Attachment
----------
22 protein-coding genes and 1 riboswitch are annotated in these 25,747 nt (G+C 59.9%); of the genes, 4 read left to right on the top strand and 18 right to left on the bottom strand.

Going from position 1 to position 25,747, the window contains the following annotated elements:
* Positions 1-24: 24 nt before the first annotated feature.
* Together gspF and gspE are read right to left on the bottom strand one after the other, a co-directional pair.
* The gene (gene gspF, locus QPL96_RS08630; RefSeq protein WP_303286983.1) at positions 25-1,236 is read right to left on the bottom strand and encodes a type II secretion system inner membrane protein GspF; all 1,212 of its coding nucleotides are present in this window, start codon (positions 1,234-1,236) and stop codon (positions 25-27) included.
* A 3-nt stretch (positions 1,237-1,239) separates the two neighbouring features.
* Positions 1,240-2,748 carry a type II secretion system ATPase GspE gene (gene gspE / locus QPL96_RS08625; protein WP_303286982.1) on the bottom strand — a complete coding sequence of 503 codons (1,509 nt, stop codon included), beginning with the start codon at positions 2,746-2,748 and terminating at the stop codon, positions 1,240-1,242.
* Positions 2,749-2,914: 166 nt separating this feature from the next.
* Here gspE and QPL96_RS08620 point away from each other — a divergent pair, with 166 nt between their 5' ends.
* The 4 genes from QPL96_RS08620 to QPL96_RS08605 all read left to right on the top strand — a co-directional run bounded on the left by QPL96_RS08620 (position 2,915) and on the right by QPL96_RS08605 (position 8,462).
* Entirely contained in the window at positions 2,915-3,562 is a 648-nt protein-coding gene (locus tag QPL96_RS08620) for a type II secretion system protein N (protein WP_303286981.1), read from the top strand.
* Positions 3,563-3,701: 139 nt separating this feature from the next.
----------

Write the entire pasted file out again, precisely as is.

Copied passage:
22 protein-coding genes and 1 riboswitch are annotated in these 25,747 nt (G+C 59.9%); of the genes, 4 read left to right on the top strand and 18 right to left on the bottom strand.

Going from position 1 to position 25,747, the window contains the following annotated elements:
* Positions 1-24: 24 nt before the first annotated feature.
* Together gspF and gspE are read right to left on the bottom strand one after the other, a co-directional pair.
* The gene (gene gspF, locus QPL96_RS08630; RefSeq protein WP_303286983.1) at positions 25-1,236 is read right to left on the bottom strand and encodes a type II secretion system inner membrane protein GspF; all 1,212 of its coding nucleotides are present in this window, start codon (positions 1,234-1,236) and stop codon (positions 25-27) included.
* A 3-nt stretch (positions 1,237-1,239) separates the two neighbouring features.
* Positions 1,240-2,748 carry a type II secretion system ATPase GspE gene (gene gspE / locus QPL96_RS08625; protein WP_303286982.1) on the bottom strand — a complete coding sequence of 503 codons (1,509 nt, stop codon included), beginning with the start codon at positions 2,746-2,748 and terminating at the stop codon, positions 1,240-1,242.
* Positions 2,749-2,914: 166 nt separating this feature from the next.
* Here gspE and QPL96_RS08620 point away from each other — a divergent pair, with 166 nt between their 5' ends.
* The 4 genes from QPL96_RS08620 to QPL96_RS08605 all read left to right on the top strand — a co-directional run bounded on the left by QPL96_RS08620 (position 2,915) and on the right by QPL96_RS08605 (position 8,462).
* Entirely contained in the window at positions 2,915-3,562 is a 648-nt protein-coding gene (locus tag QPL96_RS08620) for a type II secretion system protein N (protein WP_303286981.1), read from the top strand.
* Positions 3,563-3,701: 139 nt separating this feature from the next.